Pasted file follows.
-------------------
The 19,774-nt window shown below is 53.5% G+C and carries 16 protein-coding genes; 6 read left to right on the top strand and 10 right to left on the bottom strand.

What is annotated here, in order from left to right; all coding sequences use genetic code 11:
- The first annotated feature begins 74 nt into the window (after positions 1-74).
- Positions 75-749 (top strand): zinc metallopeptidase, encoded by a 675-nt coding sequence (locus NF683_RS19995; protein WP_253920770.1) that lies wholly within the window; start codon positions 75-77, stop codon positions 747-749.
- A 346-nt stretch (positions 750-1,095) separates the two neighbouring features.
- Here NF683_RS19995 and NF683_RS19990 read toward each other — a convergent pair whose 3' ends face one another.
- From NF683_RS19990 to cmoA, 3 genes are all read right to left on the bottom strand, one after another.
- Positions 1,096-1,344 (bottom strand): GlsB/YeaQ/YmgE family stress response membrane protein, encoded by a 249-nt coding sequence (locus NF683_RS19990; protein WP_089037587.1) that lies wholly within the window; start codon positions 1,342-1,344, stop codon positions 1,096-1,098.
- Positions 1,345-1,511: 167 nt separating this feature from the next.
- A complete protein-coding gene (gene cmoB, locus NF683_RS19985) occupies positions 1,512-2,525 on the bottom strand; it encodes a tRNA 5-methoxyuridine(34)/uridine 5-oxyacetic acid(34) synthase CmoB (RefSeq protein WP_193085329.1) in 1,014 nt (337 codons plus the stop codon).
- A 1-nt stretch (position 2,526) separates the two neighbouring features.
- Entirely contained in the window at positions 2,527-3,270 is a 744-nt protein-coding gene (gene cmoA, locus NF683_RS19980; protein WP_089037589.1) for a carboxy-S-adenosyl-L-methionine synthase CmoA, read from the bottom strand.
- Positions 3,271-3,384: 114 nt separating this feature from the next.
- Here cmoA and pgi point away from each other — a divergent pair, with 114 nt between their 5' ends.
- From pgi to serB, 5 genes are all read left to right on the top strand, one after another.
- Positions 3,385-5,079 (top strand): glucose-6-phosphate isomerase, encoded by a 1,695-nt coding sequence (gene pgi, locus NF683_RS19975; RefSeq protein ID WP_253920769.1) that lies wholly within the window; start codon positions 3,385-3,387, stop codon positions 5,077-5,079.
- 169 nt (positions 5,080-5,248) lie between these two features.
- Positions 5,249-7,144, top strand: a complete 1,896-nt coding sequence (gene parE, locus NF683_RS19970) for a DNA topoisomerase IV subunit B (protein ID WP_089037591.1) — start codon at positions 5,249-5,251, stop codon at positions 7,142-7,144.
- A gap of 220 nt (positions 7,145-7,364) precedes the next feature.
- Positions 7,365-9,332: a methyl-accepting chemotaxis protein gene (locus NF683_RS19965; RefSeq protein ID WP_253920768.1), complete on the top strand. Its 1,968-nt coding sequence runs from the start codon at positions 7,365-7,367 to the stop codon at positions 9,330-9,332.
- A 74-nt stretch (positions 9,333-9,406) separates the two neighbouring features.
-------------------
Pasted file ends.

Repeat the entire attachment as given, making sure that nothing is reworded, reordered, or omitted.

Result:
The 19,774-nt window shown below is 53.5% G+C and carries 16 protein-coding genes; 6 read left to right on the top strand and 10 right to left on the bottom strand.

What is annotated here, in order from left to right; all coding sequences use genetic code 11:
- The first annotated feature begins 74 nt into the window (after positions 1-74).
- Positions 75-749 (top strand): zinc metallopeptidase, encoded by a 675-nt coding sequence (locus NF683_RS19995; protein WP_253920770.1) that lies wholly within the window; start codon positions 75-77, stop codon positions 747-749.
- A 346-nt stretch (positions 750-1,095) separates the two neighbouring features.
- Here NF683_RS19995 and NF683_RS19990 read toward each other — a convergent pair whose 3' ends face one another.
- From NF683_RS19990 to cmoA, 3 genes are all read right to left on the bottom strand, one after another.
- Positions 1,096-1,344 (bottom strand): GlsB/YeaQ/YmgE family stress response membrane protein, encoded by a 249-nt coding sequence (locus NF683_RS19990; protein WP_089037587.1) that lies wholly within the window; start codon positions 1,342-1,344, stop codon positions 1,096-1,098.
- Positions 1,345-1,511: 167 nt separating this feature from the next.
- A complete protein-coding gene (gene cmoB, locus NF683_RS19985) occupies positions 1,512-2,525 on the bottom strand; it encodes a tRNA 5-methoxyuridine(34)/uridine 5-oxyacetic acid(34) synthase CmoB (RefSeq protein WP_193085329.1) in 1,014 nt (337 codons plus the stop codon).
- A 1-nt stretch (position 2,526) separates the two neighbouring features.
- Entirely contained in the window at positions 2,527-3,270 is a 744-nt protein-coding gene (gene cmoA, locus NF683_RS19980; protein WP_089037589.1) for a carboxy-S-adenosyl-L-methionine synthase CmoA, read from the bottom strand.
- Positions 3,271-3,384: 114 nt separating this feature from the next.
- Here cmoA and pgi point away from each other — a divergent pair, with 114 nt between their 5' ends.
- From pgi to serB, 5 genes are all read left to right on the top strand, one after another.
- Positions 3,385-5,079 (top strand): glucose-6-phosphate isomerase, encoded by a 1,695-nt coding sequence (gene pgi, locus NF683_RS19975; RefSeq protein ID WP_253920769.1) that lies wholly within the window; start codon positions 3,385-3,387, stop codon positions 5,077-5,079.
- 169 nt (positions 5,080-5,248) lie between these two features.
- Positions 5,249-7,144, top strand: a complete 1,896-nt coding sequence (gene parE, locus NF683_RS19970) for a DNA topoisomerase IV subunit B (protein ID WP_089037591.1) — start codon at positions 5,249-5,251, stop codon at positions 7,142-7,144.
- A gap of 220 nt (positions 7,145-7,364) precedes the next feature.
- Positions 7,365-9,332: a methyl-accepting chemotaxis protein gene (locus NF683_RS19965; RefSeq protein ID WP_253920768.1), complete on the top strand. Its 1,968-nt coding sequence runs from the start codon at positions 7,365-7,367 to the stop codon at positions 9,330-9,332.
- A 74-nt stretch (positions 9,333-9,406) separates the two neighbouring features.